Well, it was bound to happen. The web has become outright boring for 2003. So I guess I can just pack up my pundit's cap (or whatever it is that I use as motivation to write these missives) and be gone.
Okay, I've thought it about it, and you won't get rid of me that easily -- especially since I spent a goodly part of my vacation migrating this list over to a new mail server. But it does seem as if more and more of us are taking the web for granted these days. What got me thinking about this was yesterday's lunch with a long-time friend of mine, a friend who has been in our industry for as long as I have. He was bemoaning the fact that There Is Nothing New Out There Anymore. We were both longing for the Good Ole Days (say 1989) when the computer industry was exciting and we were all going to change the world. Oh well.
Yes, we are beginning to take the web for granted. Here are some of the signs:
If we look inside the industry, the web has spawned this incredible series of products that wasn't around (or wasn't widely used) three or four years ago. We have load balancing tools, web content filtering appliances, reverse caching proxy servers, application-layer gateways, content management suites, ad server management products, managed web security services, and more. No one thinks about the web as a special class of products, and indeed looking over this casual list it strikes me that these types of products aren't all that exceptional or news-worthy any more.
Added to this is that more and more software is now available with web-based user interfaces, or running on top of Java, or both. Indeed, I think it is fair to say that this is now the norm more than the exception. Back in the day (say the mid 1990s), it was exciting when a new product came out that exploited a web interface (Printers! Routers! Email!) Pardon me while I stifle a yawn. I used to maintain a list of such products here at strom.com -- I just checked the page and the last time I touched it was over >four< years ago. It is now more of a historic artifact than a cutting-edge directory of innovative applications.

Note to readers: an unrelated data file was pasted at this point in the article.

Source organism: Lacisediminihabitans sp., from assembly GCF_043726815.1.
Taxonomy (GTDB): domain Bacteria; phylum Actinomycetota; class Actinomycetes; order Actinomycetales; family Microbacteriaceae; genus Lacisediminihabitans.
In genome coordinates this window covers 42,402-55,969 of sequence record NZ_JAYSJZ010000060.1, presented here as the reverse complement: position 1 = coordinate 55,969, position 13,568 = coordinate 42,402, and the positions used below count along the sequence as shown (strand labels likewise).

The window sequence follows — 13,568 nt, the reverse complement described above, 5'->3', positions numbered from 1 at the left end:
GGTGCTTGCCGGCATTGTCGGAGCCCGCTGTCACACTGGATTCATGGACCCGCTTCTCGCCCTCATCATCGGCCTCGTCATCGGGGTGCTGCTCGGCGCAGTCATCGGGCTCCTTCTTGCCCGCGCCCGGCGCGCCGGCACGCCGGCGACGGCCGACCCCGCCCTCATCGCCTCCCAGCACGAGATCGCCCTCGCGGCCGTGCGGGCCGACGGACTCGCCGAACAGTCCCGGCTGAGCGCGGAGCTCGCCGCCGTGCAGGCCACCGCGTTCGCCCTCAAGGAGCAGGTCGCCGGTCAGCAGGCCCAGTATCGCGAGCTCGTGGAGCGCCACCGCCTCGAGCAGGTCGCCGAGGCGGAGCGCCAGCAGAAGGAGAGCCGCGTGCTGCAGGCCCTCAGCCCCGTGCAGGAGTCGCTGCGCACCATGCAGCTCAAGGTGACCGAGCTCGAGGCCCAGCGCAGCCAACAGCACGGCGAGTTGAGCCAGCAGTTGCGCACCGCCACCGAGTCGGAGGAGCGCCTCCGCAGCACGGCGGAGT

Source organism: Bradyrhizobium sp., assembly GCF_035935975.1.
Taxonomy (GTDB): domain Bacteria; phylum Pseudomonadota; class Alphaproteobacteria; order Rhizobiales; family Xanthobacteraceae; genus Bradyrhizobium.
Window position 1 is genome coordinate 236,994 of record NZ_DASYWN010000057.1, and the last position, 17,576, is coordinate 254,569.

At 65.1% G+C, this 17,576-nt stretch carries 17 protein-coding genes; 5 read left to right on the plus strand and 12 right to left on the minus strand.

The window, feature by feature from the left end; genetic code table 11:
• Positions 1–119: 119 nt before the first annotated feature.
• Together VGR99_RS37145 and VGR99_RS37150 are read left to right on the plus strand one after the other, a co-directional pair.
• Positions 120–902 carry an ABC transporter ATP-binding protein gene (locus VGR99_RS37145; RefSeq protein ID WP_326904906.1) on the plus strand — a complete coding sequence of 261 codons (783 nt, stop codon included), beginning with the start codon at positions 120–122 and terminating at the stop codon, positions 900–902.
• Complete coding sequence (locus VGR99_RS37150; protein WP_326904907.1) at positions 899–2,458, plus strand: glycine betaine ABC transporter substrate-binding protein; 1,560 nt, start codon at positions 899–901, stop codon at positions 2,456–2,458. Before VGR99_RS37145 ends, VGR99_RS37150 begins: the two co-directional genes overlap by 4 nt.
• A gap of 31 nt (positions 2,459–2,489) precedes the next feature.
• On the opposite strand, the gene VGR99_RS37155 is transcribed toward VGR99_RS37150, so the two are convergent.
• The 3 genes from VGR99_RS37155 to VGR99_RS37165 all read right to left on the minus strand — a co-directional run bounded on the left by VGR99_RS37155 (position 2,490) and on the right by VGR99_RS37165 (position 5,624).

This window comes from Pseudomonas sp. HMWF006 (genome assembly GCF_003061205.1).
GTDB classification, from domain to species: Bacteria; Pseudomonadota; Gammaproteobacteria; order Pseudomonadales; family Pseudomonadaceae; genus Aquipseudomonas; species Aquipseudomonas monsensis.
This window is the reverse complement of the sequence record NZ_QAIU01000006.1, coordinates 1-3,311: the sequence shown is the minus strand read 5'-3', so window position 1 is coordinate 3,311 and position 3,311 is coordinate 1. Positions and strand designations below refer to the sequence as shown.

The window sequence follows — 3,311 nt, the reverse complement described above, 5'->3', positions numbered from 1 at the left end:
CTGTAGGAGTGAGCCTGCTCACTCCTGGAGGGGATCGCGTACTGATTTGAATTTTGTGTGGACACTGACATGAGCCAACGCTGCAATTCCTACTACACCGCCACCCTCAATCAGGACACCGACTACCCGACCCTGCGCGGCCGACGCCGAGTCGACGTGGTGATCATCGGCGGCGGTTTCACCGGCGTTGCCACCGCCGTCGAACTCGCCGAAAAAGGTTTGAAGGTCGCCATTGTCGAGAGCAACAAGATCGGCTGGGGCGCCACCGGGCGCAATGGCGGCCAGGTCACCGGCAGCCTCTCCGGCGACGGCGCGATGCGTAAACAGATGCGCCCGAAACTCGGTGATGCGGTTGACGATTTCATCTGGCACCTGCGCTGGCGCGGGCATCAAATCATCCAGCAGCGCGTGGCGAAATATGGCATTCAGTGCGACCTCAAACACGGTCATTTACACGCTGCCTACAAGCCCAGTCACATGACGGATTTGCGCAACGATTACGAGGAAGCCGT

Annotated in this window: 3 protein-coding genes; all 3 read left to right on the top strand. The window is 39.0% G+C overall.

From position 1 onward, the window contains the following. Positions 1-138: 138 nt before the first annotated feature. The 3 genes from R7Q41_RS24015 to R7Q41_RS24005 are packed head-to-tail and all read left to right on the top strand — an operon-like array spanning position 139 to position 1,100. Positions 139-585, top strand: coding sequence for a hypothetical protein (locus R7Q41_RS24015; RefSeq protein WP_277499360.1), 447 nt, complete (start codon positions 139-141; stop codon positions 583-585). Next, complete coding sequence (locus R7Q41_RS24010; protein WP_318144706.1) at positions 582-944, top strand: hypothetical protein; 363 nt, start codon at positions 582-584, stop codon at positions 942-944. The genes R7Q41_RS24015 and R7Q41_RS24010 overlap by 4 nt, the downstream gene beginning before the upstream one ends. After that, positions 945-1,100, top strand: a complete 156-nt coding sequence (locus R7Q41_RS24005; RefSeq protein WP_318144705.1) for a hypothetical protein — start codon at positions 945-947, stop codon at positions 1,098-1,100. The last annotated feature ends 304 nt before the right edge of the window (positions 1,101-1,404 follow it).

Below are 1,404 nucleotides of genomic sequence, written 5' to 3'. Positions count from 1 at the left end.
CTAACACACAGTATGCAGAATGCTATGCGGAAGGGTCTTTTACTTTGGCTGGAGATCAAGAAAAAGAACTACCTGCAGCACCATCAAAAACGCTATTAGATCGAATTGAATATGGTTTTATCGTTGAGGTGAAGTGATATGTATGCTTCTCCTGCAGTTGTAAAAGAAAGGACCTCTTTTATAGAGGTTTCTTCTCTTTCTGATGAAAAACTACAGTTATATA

But the web has become so pervasive, outside of our industry and into the common lexicon of daily living. Here are just a few examples.
The web has become the time-sensitive family information delivery mechanism of choice. Movies, transit timetables, airline flight status, traffic reports, weather reports, various government updates and interactions, the list goes on and on. My daughter's Yahoo page has the local movie schedules and she thinks nothing of bringing it up to see when the next movie is playing: a process that used to involve scrounging for the Friday paper and reading tiny six point type is now another historical artifact (and a good thing, given the state of organization of my household and the state of my eyesight). The interesting thing is, these and other activities aren't a big deal anymore.
And authoring web pages isn't that big a deal anymore, either. I showed a friend of mine yesterday how to create her first web page: using the copy of Microsoft Word that she had on her PC. Sure, there are better and more capable tools out there, but the fact that you can get by with Word shows you how far we have come. HTML is just another file format.
The web has become the "normal" way we pay our bills, shop for groceries, buy books and airline tickets, and conduct our household business. Articles in the papers this holiday season point to more and more people sending web-based gift certificates now. A friend of mine became so enamored with Peapod recently, but here at CMP we can actually get groceries delivered to our cars when we leave work -- you can't beat that convenience, but that doesn't even raise any eyebrows anymore. When I bought a car online three years ago, it was a Big Event among my friends and neighbors. Now most people that I know use the web for some aspect of their car purchases, and indeed my car now has its own web page to keep track of servicing and other dealer communications.
Soon you'll have web-based interfaces in cars, I bet. Indeed, an article I wrote for this week's issue of VARBusiness on automotive technology starts out with this scenario:
Picture this. You are driving down the freeway when you hear a strange sound and your dashboard's dreaded "check engine" light comes on. You pull over to the side of the road. But before you stop, your car has already notified your mechanic that something is wrong, an order for a replacement part is sent to your dealer and the nearest towing service has been told to pick you up.
This scenario isn't all that far from reality, and pretty exciting too. Sure, buying a car on the web is so last year. But there are still plenty of interesting things to write about with the web, and I hope to keep finding them week after week. Here's to a great 2003.
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